Tracey Antonio Attaway's criminal history, which was read in court by Assistant District Attorney Natalie Paine, seemed to influence Senior Judge Bernard J. Mulherin Sr., who said Attaway was a threat to flee the area and to commit more crimes while out on bond.
"He has a history of criminal activity that is rather lengthy," Mulherin said.
Attaway, 39, was released from jail recently and had started serving a four-year probation sentence when he stabbed Cpl. Phillip Duggan, 24, who stood outside the store on Black Friday, authorities said.
Duggan's fellow Marines and store employees held Attaway until deputies arrived to arrest him on charges of armed robbery, aggravated assault and possession of a knife during the commission of a crime.
Attaway had tried to flee the store after he was seen on surveillance videos cutting a Dell laptop computer from its packaging and stuffing it down his pants, according to Paine. Duggan tried to stop Attaway as he ran from the building and was stabbed in the back. His injuries were not life-threatening.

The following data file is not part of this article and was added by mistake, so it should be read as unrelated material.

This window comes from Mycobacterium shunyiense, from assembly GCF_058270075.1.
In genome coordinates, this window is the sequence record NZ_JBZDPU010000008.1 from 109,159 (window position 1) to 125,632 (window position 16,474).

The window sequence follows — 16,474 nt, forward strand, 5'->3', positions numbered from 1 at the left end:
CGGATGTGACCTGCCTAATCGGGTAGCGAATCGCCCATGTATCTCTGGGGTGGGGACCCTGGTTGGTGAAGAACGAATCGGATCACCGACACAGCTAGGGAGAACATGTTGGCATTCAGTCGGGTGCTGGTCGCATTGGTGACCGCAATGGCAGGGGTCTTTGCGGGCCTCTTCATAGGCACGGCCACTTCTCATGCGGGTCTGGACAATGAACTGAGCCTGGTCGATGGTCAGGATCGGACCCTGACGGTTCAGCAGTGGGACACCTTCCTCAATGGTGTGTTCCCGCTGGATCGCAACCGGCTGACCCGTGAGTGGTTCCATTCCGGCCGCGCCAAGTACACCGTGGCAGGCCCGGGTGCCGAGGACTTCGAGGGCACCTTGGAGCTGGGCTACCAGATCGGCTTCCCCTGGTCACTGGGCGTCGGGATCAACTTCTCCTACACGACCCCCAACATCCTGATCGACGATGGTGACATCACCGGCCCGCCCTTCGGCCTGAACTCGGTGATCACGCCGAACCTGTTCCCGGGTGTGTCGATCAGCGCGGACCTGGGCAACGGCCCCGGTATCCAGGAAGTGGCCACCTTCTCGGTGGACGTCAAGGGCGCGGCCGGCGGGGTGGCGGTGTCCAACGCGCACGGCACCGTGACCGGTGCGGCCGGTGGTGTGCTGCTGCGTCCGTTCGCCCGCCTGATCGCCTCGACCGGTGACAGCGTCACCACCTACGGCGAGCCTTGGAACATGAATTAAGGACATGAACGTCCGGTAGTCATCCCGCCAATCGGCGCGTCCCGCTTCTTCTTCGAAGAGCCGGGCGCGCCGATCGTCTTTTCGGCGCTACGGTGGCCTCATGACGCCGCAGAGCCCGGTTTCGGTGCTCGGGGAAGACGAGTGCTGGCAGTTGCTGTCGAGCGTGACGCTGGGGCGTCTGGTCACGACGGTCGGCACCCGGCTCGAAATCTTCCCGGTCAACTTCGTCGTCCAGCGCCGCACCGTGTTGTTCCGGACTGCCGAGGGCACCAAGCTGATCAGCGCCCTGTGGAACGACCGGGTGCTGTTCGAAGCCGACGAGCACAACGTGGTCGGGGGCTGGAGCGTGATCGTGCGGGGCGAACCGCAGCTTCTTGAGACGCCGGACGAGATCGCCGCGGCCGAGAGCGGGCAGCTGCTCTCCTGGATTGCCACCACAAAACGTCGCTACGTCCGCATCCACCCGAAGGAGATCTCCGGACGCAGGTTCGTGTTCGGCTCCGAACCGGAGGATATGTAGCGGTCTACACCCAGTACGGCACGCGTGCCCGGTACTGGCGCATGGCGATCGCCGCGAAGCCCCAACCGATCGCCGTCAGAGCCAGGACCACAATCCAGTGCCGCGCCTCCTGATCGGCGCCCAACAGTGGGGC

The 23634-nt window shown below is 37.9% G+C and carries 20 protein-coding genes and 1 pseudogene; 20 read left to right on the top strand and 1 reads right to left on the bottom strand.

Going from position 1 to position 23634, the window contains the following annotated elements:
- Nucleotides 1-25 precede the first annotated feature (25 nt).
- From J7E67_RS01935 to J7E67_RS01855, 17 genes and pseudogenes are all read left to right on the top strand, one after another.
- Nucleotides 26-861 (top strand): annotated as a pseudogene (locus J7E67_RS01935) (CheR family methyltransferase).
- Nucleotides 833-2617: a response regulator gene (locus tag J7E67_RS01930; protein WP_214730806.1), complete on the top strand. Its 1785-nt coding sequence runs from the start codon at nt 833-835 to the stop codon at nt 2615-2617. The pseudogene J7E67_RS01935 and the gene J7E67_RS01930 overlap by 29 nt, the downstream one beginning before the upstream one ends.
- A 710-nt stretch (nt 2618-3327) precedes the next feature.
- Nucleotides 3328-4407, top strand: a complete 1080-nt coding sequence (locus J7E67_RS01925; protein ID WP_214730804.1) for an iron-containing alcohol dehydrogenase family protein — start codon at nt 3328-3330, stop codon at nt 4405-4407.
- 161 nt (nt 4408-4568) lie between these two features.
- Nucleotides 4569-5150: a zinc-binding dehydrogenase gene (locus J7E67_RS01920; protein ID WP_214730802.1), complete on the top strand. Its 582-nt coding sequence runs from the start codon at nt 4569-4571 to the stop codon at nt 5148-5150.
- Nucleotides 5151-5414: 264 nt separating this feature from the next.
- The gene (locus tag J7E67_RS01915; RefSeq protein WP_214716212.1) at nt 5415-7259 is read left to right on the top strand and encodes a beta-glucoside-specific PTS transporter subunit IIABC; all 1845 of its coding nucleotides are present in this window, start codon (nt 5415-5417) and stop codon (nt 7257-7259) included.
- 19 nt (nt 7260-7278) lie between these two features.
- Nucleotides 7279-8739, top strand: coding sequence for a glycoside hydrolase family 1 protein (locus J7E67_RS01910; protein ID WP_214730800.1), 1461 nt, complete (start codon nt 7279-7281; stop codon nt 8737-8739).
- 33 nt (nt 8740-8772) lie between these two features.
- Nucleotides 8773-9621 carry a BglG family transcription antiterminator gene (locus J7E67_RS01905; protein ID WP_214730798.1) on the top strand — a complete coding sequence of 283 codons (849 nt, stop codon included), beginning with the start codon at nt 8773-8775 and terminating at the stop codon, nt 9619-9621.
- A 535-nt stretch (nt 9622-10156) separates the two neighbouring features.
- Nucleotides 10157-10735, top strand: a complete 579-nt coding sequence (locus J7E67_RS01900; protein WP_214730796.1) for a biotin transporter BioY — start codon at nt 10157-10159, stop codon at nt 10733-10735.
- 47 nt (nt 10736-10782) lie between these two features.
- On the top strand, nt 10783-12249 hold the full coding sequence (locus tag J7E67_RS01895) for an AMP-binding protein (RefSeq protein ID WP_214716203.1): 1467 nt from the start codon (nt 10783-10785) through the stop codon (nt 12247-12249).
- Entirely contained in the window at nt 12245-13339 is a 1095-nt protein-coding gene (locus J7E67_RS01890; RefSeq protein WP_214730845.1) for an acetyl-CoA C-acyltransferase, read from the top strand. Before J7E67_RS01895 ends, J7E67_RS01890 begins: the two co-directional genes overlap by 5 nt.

Attaway listened as Paine read a list of crimes he had committed in Burke and Richmond counties, including numerous traffic violations, fleeing from deputies, thefts and obstruction of an officer.
He was convicted of gun and obstruction charges in Burke County on Sept. 8. He had been in jail since May 29 and was given credit for time served by Judge Sheryl Jolly. She sentenced him to four years, eight months of probation plus 100 hours of community service, Paine said.
Attaway's court-appointed attorney said he has lived most of his life in Waynesboro and had attended Middle Georgia College in Cochran before going to Augusta Technical College for a welding degree. He was unemployed when deputies arrested him at Best Buy.
Duggan did not attend the bond hearing but Paine said her office had spoken with him beforehand.
"He indicated to our victims' advocate that he opposes bond," she said.